State Inspections of Roller Coasters

NBC 7’s I-Team looked at inspection reports for Carlsbad's Legoland, Sea World San Diego and Mission Bay's Belmont Park

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    NEWSLETTERS

    Six Flags Over Texas is investigating a fatal accident on its Texas Giant roller coaster in which a woman fell to her death on July 20.

    According to NBC News, Texas is one of at least 17 states that have no state or federal agency responsible for enforcing the safety of amusement parks.

    State Inspections of Roller Coasters

    [DGO] State Inspections of Roller Coasters
    Ten days after a woman dies on a roller coaster at Six Flag Over Texas, NBC 7 Investigates looks into local roller coaster safety. Mari Payton reports. (Published Wednesday, Jul 31, 2013)

    It's different in California, where a state agency inspects every roller coaster up to four times a year.

    The state's Department of Industrial Relations is responsible for inspecting roller coasters, fair and carnival rides.

    In 2000, a California law established the Permanent Amusement Ride Safety Inspection Program.

    Nancy Medeiros is a senior engineer with Cal-OSHA, a division of the Department of Industrial Relations. She says inspections are regular and thorough.

    “If it’s serious and the ride should not operate, we don't let it operate,” Medeiros said.

    NBC 7 reviewed inspection reports for the Giant Dipper Roller Coaster at Belmont Park in Mission Beach from November 2010 to October 2012.

    No safety hazard were observed, but the ride did get a "notice to correct" in November 2010, among the eight requested corrections, the ride's operator was asked to repair cracked chains and replace a wire rope, they were corrected by March 2011.

    They were also asked to inspect spring brakes and replace three which were broken at the time of inspection. They were all corrected by Jan 2011

    In October 2011, the park removed one of their trains after they got notice that axles needed to be replaced. They were also asked to secure and replace broken roof panels, which they did by December 2011.

    Wendy Crain, general manager of the San Diego Coaster Company says the Giant Dipper is very safe.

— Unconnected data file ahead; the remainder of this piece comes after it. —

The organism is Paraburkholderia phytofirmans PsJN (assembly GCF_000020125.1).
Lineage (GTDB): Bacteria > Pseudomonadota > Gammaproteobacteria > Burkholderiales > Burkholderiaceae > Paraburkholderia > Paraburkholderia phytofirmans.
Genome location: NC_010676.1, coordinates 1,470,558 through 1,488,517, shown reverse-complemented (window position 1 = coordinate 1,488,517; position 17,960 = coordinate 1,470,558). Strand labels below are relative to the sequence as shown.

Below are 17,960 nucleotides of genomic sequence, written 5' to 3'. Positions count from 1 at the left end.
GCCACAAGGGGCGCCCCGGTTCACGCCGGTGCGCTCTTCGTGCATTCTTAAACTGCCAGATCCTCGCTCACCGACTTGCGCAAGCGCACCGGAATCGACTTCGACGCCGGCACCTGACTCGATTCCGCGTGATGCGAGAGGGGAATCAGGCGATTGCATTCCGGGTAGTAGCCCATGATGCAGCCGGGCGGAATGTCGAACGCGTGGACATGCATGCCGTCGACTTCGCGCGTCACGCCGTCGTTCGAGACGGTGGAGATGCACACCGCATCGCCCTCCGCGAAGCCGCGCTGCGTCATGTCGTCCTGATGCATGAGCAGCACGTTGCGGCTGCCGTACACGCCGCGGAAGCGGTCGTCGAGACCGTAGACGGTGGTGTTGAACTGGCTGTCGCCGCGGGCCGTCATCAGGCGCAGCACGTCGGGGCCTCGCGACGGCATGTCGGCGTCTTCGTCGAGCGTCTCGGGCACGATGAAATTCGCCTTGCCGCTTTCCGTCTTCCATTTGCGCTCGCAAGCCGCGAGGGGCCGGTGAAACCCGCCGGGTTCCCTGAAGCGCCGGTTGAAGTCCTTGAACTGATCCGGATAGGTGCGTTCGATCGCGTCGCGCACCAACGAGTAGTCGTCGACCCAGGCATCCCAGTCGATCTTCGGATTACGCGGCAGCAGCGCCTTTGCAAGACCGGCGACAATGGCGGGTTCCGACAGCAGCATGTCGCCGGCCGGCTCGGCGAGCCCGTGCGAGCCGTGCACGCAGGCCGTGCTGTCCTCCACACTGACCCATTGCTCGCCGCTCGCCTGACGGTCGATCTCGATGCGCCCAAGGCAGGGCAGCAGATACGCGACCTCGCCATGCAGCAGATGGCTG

Besides annual state inspections, they do their own.

    “The roller coaster is inspected every single day. The track is walked every single day. The trains are inspected every day.

    The only known death on the roller coaster was a year after it was built in 1926. Before it had lap bars, a gentleman stood up at the top of the hill and went over the top,” Crain said.

    NBC 7 reviewed inspection reports for SeaWorld San Diego's "Journey to Atlantis ride" from April 2010 to April 2013 and found that "No safety hazards were observed."

    Its "Manta" ride was inspected in August 2012 and March 2013.

    The inspector told the park they needed additional signs "making sure instructions, limitations and warnings matched the manufacturers specifications" which SeaWorld agreed to do.

    There were no safety hazards found on Legoland's "Coastersaurus" according to inspection reports from Jan 2010 to April 2013.

    On February 7, 2012 Legoland's Dragon Coaster received a "notice to correct." They were told to inspect and replace fasteners. Legoland made the correction and noted them in writing three days later.

    Neither SeaWorld or Legoland returned NBC7’s request for comment.

    Wendy Crain says patrons should ask questions and if they see something out of place, they should notify ride operators.

    “Look around your park and ask for the reports and documentation because here in California we all have them,” Crain said.

    State law also says that the operator or owner of a ride is required to report any injury that requires more than a standard first aid kit.

    Under those circumstances, the site of the accident must be preserved for state investigation.